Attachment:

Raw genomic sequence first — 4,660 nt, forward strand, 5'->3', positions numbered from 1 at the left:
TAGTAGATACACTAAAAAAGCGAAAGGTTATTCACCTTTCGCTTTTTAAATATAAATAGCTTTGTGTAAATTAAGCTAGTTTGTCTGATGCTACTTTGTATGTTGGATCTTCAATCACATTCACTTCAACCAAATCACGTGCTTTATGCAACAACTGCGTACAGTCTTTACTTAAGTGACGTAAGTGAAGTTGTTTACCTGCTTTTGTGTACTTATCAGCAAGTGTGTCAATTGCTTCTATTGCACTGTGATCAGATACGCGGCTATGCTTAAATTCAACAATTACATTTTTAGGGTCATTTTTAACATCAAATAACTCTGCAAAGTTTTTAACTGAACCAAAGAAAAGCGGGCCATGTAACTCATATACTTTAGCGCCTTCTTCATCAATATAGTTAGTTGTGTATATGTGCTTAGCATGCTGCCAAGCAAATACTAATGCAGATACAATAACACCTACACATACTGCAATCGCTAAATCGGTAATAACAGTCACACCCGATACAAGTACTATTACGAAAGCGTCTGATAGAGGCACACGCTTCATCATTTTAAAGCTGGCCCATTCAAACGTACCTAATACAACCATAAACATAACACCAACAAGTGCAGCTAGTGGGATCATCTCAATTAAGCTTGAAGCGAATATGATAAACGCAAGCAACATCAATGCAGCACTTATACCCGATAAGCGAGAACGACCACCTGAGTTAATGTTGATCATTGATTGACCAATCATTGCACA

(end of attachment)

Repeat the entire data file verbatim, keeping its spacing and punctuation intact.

Raw genomic sequence first — 4,660 nt, forward strand, 5'->3', positions numbered from 1 at the left:
TAGTAGATACACTAAAAAAGCGAAAGGTTATTCACCTTTCGCTTTTTAAATATAAATAGCTTTGTGTAAATTAAGCTAGTTTGTCTGATGCTACTTTGTATGTTGGATCTTCAATCACATTCACTTCAACCAAATCACGTGCTTTATGCAACAACTGCGTACAGTCTTTACTTAAGTGACGTAAGTGAAGTTGTTTACCTGCTTTTGTGTACTTATCAGCAAGTGTGTCAATTGCTTCTATTGCACTGTGATCAGATACGCGGCTATGCTTAAATTCAACAATTACATTTTTAGGGTCATTTTTAACATCAAATAACTCTGCAAAGTTTTTAACTGAACCAAAGAAAAGCGGGCCATGTAACTCATATACTTTAGCGCCTTCTTCATCAATATAGTTAGTTGTGTATATGTGCTTAGCATGCTGCCAAGCAAATACTAATGCAGATACAATAACACCTACACATACTGCAATCGCTAAATCGGTAATAACAGTCACACCCGATACAAGTACTATTACGAAAGCGTCTGATAGAGGCACACGCTTCATCATTTTAAAGCTGGCCCATTCAAACGTACCTAATACAACCATAAACATAACACCAACAAGTGCAGCTAGTGGGATCATCTCAATTAAGCTTGAAGCGAATATGATAAACGCAAGCAACATCAATGCAGCACTTATACCCGATAAGCGAGAACGACCACCTGAGTTAATGTTGATCATTGATTGACCAATCATTGCACA